East Germany's DEFA Studios brought a brave face to the task of emulating whatever global cinematic trends were necessary to compete for their audience with popular films imported from the West. In this they were largely successful, creating along the way unique takes on both the western and sci-fi genres. That said, Hot Summer, which was intended to be a socialist answer to AIP's Beach Party movies, must have been something of an uphill battle. The studio, dependent on government funding, had to obey their masters' edict that their films, while entertaining, had to tow the party line—a policy that resulted in musicals in which coverall-wearing workers did pirouettes on the production line. Meanwhile, films like Beach Blanket Bingo were as pure a celebration of American-style leisure as had ever been committed to film.
Evidence of this contrast can be found in the film's oft-reprised title song, which eschews celebrating sun, sand, and surf in favor of just telling us how incredibly hot it is (“the rays are merciless….we’ll get a mighty bad sunburn”)--almost to the point of praising the joys of heat stroke. The film follows two groups of teenagers--one all boys, one all girls, and each numbering about a dozen-- as they make their way to a seaside collective farm where they will spend the Summer. For the larger part of the film these groups are treated, not as collections of individuals, but as sort of collective gender masses that act in concert with their designated leaders. Those leaders are kai, played by Frank Schöebel, and Stupsi, played by Chris Doerk. Both Schoebel and Doerk, who were married at the time, were popular singers of the day, which means that Hot Summer forbodes From Justin to Kelly.
From the start, Hot Summer exhibits a confused attitude toward teenage sexuality. In contrast to the boy and girl crazy teens of the Beach Party movies, the boys and girls of Hot Summer regard each other with a puerile antagonism unbecoming to "teenagers" that are clearly well into their twenties. At one point, the boys set mice loose in the girl’s dormitory and, at another, steal the girls’ clothes while they are swimming. The early song numbers, which are shrill and brassy to a one, consist of the two groups facing off from opposite sides of a room and practically screaming the lyrics at each other.
Stupsi, for her part, is like a one woman Anti Sex League. Her signature song is a jaunty little ditty in which she opines that men are stupid apes not worthy of any woman's time. When one of the girls is mistakenly assumed to have slept with one of the boys, she is cruelly ostracized from the group. In this context, Sumpsi's boyish look and butch haircut can't help but make one wonder what was intended with all this.
Despite all this rancor, the boys and girls, once they arrive at their destination, dutifully pair up, as if obligated to do so by the kind of movie that this is. And with that, Hot Summer takes a turn toward the dark side. A love triangle that develops between Kai, his best friend Wolf (Hanns-Michael Schmidt), and Brit (Regine Albrecht), a pretty blonde, threatens to divide the group ("are we a collective," asks one of the boys. "Or just a gang?) Brit has a mildly hedonistic personal philosophy—expressed in the motto “i do what I love and love what I do"--that seems to infect the whole gang, demoralizing them to the point that they take a joyride in a boat belonging to the collective. They are busted by the police. Heads are hung and lessons learned.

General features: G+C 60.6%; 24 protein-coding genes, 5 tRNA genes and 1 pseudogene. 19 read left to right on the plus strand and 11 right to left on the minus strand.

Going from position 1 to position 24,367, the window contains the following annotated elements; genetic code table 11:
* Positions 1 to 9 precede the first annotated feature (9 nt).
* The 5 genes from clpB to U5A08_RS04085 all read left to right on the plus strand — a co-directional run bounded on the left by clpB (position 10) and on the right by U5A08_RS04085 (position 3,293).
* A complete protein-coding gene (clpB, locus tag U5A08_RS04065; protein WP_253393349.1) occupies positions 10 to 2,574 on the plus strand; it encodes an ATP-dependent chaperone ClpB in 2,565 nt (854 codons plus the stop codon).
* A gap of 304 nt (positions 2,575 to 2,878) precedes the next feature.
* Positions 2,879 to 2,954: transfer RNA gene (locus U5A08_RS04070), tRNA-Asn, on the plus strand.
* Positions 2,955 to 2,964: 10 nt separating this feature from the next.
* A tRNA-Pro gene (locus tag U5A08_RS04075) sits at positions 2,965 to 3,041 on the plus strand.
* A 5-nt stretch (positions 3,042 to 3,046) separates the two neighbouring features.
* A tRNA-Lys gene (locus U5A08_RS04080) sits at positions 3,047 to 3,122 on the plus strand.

A note on the songs in Hot Summer: as for those in the film's first half, I really can't say much more than that they are brassy and shrill, as well as a little manic. None of those qualities are alleviated by the fact that these songs are shouted like an accusation from across a room. Happily, at the movie’s midpoint, the quality of the songs miraculously improves, starting with a song sung around the campfire that is actually quite lovely. This is followed by the welcome addition of a Brechtian cabaret number and a couple of rock and roll tunes sung by Frank Schöbel that allow the young cast to dance in a normal, human manner.
As for the choreography in the rest of the movie, it darkens my heart to say that it is impossible not to laugh at it. It’s a style of dance that combines rhythmic shuffling, shoulder shaking, and the occasional arm wave to stultifying effect—and which achieves an almost caustic level of ridiculousness when performed by several cast members in tandem. Occasionally we will see a dancer embark on a cartwheel or somersault, the resolution of which we are not made privy to.
I enjoyed watching Hot Summer, although I can’t find much to say that would recommend it. When a film industry is subject to the kind of imposed limitations that East Germany’s was, it is sometimes fascinating, not for what it does, but for what it tries. Such is the case here.